Saturday, May 01, 2004


This is the first annual Woman And Media conference, just held in Boston, Massachusetts. I participated as the only amateur (and only goddess, probably) among a large group of very intelligent and lively media women or future media women. I ought to have posted about the event before that took place, but that would have been much too sane.

The event began last night with an enjoyable speech by Katha Pollitt. She speaks as well as she writes, and yes, she did point out the odd omission of our media commentators on the question whether a moron can be the president of the United States. Then today we heard from many famous women, all experts in media. I am all revved up and ready to do battle, which is slightly misplaced as it's Saturday night and I can't apply for a job anywhere right now. Ah well, maybe it will keep until Monday.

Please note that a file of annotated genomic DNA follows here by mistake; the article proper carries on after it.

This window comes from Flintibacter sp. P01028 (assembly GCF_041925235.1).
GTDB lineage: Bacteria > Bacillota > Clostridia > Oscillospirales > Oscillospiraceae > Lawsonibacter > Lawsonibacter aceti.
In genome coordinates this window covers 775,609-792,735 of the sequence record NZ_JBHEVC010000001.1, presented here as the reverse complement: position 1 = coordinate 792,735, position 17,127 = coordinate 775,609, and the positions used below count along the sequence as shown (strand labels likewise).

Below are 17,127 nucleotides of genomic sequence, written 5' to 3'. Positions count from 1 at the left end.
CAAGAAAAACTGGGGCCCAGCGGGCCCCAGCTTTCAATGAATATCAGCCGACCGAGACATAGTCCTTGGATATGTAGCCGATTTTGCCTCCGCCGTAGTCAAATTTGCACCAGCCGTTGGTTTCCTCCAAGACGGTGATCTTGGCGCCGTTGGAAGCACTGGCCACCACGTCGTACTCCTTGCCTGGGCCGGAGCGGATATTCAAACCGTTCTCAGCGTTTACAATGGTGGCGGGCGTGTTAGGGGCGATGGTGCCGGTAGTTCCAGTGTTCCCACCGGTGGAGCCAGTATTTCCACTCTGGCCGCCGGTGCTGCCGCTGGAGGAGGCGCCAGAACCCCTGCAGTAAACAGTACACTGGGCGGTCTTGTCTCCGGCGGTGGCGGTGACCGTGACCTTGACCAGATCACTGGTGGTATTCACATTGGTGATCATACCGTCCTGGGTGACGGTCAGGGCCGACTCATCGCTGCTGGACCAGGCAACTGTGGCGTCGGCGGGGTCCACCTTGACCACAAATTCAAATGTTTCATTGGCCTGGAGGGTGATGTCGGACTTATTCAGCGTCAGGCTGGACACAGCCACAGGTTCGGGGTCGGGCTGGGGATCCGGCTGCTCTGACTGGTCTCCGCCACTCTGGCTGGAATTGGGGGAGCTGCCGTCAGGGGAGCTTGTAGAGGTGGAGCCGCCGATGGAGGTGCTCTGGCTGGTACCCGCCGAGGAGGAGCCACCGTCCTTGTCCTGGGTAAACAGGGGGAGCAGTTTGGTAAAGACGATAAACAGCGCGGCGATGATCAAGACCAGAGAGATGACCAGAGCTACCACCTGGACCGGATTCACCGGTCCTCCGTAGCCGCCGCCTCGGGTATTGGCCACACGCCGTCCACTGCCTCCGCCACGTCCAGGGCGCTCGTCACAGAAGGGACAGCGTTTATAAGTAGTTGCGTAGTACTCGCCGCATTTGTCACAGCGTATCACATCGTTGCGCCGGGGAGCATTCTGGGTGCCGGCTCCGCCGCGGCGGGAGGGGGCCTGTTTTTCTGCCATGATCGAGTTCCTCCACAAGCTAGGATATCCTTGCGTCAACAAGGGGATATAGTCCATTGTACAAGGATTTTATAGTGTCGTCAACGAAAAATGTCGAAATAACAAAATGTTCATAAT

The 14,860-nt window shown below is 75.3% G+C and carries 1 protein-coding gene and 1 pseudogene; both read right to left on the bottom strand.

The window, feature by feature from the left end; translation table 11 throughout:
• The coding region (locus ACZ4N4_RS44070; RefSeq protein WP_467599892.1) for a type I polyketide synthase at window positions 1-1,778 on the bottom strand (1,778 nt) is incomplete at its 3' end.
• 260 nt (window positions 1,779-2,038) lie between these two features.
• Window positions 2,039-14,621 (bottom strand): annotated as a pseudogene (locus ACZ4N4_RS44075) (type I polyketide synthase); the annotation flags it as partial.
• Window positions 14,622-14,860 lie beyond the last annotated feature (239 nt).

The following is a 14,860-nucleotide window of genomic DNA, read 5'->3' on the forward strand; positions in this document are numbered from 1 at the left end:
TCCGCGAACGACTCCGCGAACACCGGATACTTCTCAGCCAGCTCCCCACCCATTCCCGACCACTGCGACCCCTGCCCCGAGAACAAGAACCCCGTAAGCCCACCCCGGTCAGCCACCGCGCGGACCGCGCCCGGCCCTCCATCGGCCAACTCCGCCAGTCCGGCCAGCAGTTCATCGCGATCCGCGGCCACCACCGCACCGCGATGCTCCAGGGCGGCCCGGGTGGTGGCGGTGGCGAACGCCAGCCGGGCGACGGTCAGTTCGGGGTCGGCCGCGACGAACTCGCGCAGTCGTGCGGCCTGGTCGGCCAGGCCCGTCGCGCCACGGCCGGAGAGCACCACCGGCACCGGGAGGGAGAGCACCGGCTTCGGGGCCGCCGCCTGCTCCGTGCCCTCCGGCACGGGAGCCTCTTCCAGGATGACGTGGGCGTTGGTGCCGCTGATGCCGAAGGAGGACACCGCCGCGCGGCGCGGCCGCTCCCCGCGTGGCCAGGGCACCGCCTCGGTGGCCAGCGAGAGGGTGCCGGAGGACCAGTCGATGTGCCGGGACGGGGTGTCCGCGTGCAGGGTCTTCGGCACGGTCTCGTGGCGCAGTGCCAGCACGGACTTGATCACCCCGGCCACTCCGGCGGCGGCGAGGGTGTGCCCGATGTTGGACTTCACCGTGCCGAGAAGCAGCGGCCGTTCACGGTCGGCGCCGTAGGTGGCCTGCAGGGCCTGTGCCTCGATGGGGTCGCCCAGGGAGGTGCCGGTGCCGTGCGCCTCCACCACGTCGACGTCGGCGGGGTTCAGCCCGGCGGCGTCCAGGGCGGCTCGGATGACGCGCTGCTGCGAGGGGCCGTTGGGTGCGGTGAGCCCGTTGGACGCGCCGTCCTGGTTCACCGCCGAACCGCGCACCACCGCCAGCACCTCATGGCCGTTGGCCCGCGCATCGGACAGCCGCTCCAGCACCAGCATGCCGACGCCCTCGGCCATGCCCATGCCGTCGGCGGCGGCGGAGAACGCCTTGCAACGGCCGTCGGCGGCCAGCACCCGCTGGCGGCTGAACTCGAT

Anyway, the point of the meeting was to get women's voices more audible in the media, to get all sorts of women into the media and to make the media finally take women's issues seriously which would mean seeing them as human issues. This is all very important, but it has been very important in the past, too, a sceptic might say. What makes this conference any different from what we have read before?

The differences are in the large number of young women participating, the role of the cyberspace and the freedoms it offers, and the palpable energy in the air during the conference. Maybe things will actually change now? Also, the participants were very knowledgeable and smart, and any television station or newspaper worth its salt would want to hire them immediately or suffer a serious drop in its market share if it didn't do so. Or so we all thought.

The event ended with a farewell speech by Julienne Malveaux. She had us alternately pondering deep truths and rolling on the floor laughing. A wonderful end to a good conference.

If you are interested in learning more about this conference and not missing next year's conference, check out this link for more information.